Anna Tulchinskaya waited for hours one morning to try to get passes to the wildly popular “Yayoi Kusama: Infinity Mirrors” exhibition at the Hirshhorn Museum only to see the people in front of her get the last passes for the day. So the Alexandria resident wasn’t optimistic when she entered the museum’s sweepstakes for tickets to the final hour of the final day of the show, which opened in February and has generated nonstop buzz ever since.
But there she was Sunday night, not only among the last of the 160,000 visitors to the exhibition — numbers that pushed attendance at the Smithsonian’s modern and contemporary art museum to record levels — but also having the honor of placing the last sticker in the “Obliteration Room.”
The interactive work, the last in the show, started as a stark white room that, since February, has been covered by 750,000 colored dots. On the show’s final evening, the room hosted a party of strangers, all feeling lucky to have gotten into the exhibition before it closed. Everyone had their phones out, taking selfies and posing for carefully constructed portraits. A line formed near the room’s piano, a prime spot for photos. Someone played a few bars of “Lean on Me” while guests peeled pink, red and yellow dots from their sticker cards and placed them on the walls, floors, books and trophies that had been painstakingly arranged throughout the room.
“It’s a great example of an artist who does something simple again and again, throughout her career, until it become monumental,” Tulchinskaya said.
Hirshhorn officials said about 475,000 visitors came to the museum and sculpture garden during the exhibition’s 11-week run. The crowds were double the normal attendance for that time of year, and set a record for the most in the museum’s history. Still, two-thirds of those visitors were shut out of the show that they probably had come to see.
“It has been transformative on so many levels,” museum Director Melissa Chiu said of “Infinity Mirrors,” which will open in Seattle next month. “It has put the Hirshhorn where we want to be, at the center of a conversation about contemporary art. It has built the local community, and it has had an enormous impact on raising the visibility of the Hirshhorn.”
A hit on social media, the exhibition is the first to feature six of the Japanese artist’s “Infinity Mirror” rooms, immersive works that guests enter in groups of two to four for about 20 seconds.
The Hirshhorn introduced free timed passes to limit crowding and control the flow of people through the galleries. Every Monday since early February, the museum released passes on its website for admission the following week. It also distributed same-day passes to visitors who lined up each morning, some arriving as early as 5 a.m.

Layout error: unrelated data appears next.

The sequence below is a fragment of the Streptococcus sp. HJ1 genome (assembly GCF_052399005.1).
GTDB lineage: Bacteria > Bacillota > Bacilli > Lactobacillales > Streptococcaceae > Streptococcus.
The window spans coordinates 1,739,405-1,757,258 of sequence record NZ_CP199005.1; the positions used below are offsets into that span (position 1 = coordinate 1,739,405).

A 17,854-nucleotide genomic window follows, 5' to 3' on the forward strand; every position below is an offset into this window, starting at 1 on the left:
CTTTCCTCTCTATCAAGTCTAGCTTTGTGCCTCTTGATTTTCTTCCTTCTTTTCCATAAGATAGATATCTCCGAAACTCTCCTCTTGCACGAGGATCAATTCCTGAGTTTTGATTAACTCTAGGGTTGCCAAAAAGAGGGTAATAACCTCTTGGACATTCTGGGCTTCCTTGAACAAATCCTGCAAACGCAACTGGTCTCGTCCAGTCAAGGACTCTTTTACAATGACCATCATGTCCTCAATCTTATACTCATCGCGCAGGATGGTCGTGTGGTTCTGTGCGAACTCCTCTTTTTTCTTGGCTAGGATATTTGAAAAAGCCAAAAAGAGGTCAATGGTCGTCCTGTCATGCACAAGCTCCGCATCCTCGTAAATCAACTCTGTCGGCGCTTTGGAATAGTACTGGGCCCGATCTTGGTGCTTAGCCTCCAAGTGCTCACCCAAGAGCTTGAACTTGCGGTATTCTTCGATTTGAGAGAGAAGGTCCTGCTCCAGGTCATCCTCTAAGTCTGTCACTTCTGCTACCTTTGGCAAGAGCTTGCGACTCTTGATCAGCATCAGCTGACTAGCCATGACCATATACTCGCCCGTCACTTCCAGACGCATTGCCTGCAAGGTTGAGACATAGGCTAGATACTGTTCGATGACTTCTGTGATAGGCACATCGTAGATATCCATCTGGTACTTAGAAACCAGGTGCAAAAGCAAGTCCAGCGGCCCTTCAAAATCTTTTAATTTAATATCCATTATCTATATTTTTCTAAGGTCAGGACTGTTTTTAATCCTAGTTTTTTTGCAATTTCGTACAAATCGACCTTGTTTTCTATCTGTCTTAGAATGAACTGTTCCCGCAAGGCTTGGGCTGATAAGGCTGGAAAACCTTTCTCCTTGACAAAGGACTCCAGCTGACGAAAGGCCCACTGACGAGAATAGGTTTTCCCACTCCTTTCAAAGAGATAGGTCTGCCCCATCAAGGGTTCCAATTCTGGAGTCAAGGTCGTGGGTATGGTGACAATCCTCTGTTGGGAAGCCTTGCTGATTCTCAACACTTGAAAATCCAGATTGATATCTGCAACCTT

But crowds got the better of the museum staff, leading to complaints about long lines and little time to enjoy the works. Officials responded in several ways. They reduced the number of overall passes and decreased the number of advance tickets in favor of same-day passes. Having released 9,000 in advance for the early weeks, they pulled back to about 3,000 a week recently. At the same time, they increased the number of same-day passes, going as high as 1,000 on some days.
Demand for tickets remained higher than the 1,500 or so available each day, causing many people to complain on social media about the system.
“Every facility has its capacity, whether it’s a stadium or a museum,” Chiu said. “The issue for us was concerns for personal safety and artwork safety. We were able to facilitate as many visitors as we possibility could.”
Many of the guests passing through on the final day had tried repeatedly to get in earlier. In a last-ditch effort, Dakshinya Gudipati and Shashank Athota got in line at 6 a.m. on Sunday and, at noon, were handed the last pair of passes for the entire run. They entered the gallery at 5 p.m. and at 8 p.m. were still in soaking up the experience.
“My heart was pounding, we were so lucky,” said Gudipati, of Gaithersburg.
“I’m not that into art, but I really liked this,” added Athota, who lives in Philadelphia and gave up a cricket match — “something I never do” — to join Gudipati. “This is really good.”
“Infinity Mirrors” also has been good for the museum’s bottom line. The museum sold out the special, lower-priced memberships created for the show, and the Kusama-themed spring gala attracted more than 350 guests and raised $700,000, more than double the previous Washington fundraising party. The gala honored five Washington artists and featured a late-night party that allowed more guests to attend.
“People want to be involved in an institution that’s doing well, that’s relevant and that there’s a level excitement around the programming,” Chiu said.
The exhibition’s hype remained strong the entire run, a combination of its ubiquity on social media and the limited supply of passes. Visitors this weekend relished in their late luck, although many could be heard strategizing ways to see it again when it moves to Seattle, Los Angeles, Toronto, Cleveland and Atlanta.
Scott Strickland, a lawyer from Arlington, failed to get passes on numerous Mondays but nabbed four on his final try. Accompanied by three friends, Strickland climbed on a stool in corner of the “Obliteration Room,” stretching his phone up high to get an elevated selfie of the brightly colored room.
“It’s sort of like being in New York City and getting ‘Hamilton’ tickets,” he said. “If you made it here, and you get a selfie, you have to get it up.”